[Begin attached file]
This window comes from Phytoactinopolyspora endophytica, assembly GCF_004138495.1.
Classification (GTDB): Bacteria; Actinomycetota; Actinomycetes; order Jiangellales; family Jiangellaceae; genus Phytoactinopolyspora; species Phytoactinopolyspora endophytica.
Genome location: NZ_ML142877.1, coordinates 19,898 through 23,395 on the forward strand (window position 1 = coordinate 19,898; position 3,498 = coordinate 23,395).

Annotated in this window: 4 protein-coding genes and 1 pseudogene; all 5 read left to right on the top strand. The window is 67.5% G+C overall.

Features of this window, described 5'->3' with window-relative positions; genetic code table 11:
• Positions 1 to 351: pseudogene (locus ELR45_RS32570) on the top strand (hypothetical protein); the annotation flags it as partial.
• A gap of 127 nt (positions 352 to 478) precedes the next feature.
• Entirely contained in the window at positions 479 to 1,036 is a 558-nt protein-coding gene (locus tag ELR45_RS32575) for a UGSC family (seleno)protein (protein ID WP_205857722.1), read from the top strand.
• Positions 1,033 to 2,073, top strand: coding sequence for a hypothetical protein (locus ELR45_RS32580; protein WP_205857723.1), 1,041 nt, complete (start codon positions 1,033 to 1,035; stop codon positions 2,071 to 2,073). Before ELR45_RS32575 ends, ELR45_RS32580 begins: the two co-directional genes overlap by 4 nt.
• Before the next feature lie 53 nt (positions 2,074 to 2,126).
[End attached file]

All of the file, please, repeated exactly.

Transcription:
This window comes from Phytoactinopolyspora endophytica, assembly GCF_004138495.1.
Classification (GTDB): Bacteria; Actinomycetota; Actinomycetes; order Jiangellales; family Jiangellaceae; genus Phytoactinopolyspora; species Phytoactinopolyspora endophytica.
Genome location: NZ_ML142877.1, coordinates 19,898 through 23,395 on the forward strand (window position 1 = coordinate 19,898; position 3,498 = coordinate 23,395).

Annotated in this window: 4 protein-coding genes and 1 pseudogene; all 5 read left to right on the top strand. The window is 67.5% G+C overall.

Features of this window, described 5'->3' with window-relative positions; genetic code table 11:
• Positions 1 to 351: pseudogene (locus ELR45_RS32570) on the top strand (hypothetical protein); the annotation flags it as partial.
• A gap of 127 nt (positions 352 to 478) precedes the next feature.
• Entirely contained in the window at positions 479 to 1,036 is a 558-nt protein-coding gene (locus tag ELR45_RS32575) for a UGSC family (seleno)protein (protein ID WP_205857722.1), read from the top strand.
• Positions 1,033 to 2,073, top strand: coding sequence for a hypothetical protein (locus ELR45_RS32580; protein WP_205857723.1), 1,041 nt, complete (start codon positions 1,033 to 1,035; stop codon positions 2,071 to 2,073). Before ELR45_RS32575 ends, ELR45_RS32580 begins: the two co-directional genes overlap by 4 nt.
• Before the next feature lie 53 nt (positions 2,074 to 2,126).